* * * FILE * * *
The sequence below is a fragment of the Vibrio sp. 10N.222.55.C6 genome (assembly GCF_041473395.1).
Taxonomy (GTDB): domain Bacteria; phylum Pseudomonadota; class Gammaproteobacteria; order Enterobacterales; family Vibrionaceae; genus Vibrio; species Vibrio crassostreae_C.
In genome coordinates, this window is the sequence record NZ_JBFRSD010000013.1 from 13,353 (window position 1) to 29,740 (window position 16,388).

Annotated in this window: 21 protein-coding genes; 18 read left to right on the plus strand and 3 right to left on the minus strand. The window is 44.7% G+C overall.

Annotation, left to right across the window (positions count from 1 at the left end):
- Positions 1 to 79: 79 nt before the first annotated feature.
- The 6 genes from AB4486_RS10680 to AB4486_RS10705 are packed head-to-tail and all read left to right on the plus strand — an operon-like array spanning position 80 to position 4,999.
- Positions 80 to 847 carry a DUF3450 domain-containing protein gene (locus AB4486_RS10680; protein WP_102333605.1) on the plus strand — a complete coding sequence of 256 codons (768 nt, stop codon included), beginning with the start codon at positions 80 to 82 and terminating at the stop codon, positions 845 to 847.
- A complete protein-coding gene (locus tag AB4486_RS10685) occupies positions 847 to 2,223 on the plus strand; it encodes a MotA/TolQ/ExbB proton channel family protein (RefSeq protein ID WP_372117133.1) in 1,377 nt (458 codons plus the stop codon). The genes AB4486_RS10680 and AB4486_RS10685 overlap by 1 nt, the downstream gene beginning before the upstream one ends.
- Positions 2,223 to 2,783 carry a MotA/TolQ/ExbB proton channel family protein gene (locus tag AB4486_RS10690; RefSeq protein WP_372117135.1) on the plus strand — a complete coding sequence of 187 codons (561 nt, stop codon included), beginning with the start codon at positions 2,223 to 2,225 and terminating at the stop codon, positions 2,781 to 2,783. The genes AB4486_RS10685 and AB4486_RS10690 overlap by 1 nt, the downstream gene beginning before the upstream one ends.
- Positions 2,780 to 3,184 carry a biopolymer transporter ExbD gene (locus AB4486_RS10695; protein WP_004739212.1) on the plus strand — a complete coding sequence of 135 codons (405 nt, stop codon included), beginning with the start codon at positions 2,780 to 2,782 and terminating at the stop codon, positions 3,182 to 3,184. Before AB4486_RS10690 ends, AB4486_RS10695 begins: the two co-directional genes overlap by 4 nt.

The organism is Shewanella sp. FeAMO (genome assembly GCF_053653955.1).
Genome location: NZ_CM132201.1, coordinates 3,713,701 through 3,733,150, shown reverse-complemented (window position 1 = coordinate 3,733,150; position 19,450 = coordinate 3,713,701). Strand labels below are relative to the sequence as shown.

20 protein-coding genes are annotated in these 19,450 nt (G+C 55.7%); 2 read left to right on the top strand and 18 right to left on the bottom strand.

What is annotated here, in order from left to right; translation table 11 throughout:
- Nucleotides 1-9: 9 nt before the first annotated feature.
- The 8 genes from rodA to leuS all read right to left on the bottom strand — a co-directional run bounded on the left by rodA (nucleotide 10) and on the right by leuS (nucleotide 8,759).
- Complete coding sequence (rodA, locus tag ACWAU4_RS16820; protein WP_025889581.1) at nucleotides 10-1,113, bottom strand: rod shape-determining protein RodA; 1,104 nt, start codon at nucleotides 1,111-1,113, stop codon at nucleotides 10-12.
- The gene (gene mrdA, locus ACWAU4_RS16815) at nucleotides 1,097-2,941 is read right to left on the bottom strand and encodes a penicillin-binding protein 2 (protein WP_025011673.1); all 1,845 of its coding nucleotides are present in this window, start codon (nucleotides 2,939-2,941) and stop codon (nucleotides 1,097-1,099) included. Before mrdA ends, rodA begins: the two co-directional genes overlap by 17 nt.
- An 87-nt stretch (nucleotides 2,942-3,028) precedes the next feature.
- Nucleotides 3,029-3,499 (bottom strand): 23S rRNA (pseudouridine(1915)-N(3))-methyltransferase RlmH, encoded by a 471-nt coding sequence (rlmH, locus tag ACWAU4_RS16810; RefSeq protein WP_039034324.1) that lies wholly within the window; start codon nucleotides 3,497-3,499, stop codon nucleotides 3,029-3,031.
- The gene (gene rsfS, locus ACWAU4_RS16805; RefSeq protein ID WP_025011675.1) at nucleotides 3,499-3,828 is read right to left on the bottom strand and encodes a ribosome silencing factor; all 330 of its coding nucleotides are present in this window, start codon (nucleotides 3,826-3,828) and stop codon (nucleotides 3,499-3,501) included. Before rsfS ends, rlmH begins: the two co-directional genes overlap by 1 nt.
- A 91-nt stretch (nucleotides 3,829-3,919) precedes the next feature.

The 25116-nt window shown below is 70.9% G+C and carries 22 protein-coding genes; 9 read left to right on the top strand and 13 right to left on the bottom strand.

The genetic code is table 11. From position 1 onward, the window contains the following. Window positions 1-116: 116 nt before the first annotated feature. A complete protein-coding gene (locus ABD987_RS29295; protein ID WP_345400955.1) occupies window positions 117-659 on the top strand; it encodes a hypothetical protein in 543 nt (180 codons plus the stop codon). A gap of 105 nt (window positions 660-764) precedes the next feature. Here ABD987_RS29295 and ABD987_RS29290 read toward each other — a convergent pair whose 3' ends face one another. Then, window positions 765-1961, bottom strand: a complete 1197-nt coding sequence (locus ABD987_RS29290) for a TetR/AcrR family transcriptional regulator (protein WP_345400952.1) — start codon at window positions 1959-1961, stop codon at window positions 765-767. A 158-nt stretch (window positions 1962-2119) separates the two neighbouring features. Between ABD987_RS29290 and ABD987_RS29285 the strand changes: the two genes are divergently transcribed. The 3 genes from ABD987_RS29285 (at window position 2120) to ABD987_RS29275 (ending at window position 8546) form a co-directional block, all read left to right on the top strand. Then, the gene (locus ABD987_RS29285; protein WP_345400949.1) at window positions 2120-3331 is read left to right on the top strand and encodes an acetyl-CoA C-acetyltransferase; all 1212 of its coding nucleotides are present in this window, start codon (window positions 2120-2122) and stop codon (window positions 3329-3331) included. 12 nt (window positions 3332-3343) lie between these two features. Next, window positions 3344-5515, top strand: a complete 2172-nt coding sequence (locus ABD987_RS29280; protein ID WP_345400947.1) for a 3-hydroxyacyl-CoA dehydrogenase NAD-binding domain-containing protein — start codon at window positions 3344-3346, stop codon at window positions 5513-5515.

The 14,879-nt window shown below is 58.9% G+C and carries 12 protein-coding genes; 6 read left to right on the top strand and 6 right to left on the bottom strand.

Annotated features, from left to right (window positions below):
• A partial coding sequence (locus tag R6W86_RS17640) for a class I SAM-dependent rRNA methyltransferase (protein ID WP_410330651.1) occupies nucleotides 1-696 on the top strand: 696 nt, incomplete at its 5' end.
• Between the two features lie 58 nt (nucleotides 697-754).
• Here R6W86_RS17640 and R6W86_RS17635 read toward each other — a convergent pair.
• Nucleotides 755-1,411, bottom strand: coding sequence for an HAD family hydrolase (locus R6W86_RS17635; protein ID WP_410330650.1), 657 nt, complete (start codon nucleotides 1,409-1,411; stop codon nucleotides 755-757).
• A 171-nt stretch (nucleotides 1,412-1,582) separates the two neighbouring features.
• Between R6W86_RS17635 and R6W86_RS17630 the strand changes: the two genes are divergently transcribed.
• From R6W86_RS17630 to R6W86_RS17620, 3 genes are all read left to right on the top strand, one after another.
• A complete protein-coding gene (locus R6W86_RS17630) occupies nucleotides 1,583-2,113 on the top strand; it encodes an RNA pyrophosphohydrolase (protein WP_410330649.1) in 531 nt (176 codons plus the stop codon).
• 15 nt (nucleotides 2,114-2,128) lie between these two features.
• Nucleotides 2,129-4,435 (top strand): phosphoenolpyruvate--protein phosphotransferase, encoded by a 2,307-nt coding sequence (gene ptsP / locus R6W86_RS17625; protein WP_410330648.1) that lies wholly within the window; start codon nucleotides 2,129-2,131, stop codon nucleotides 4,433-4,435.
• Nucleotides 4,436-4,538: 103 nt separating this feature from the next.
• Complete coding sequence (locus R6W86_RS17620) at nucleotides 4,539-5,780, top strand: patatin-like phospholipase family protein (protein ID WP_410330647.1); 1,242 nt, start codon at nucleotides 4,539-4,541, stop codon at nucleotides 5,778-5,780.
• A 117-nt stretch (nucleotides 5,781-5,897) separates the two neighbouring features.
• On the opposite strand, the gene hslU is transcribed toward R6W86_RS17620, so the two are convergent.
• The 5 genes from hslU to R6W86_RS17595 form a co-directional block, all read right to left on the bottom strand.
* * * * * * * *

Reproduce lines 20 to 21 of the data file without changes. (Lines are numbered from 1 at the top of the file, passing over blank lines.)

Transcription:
- An 87-nt stretch (nucleotides 2,942-3,028) precedes the next feature.
- Nucleotides 3,029-3,499 (bottom strand): 23S rRNA (pseudouridine(1915)-N(3))-methyltransferase RlmH, encoded by a 471-nt coding sequence (rlmH, locus tag ACWAU4_RS16810; RefSeq protein WP_039034324.1) that lies wholly within the window; start codon nucleotides 3,497-3,499, stop codon nucleotides 3,029-3,031.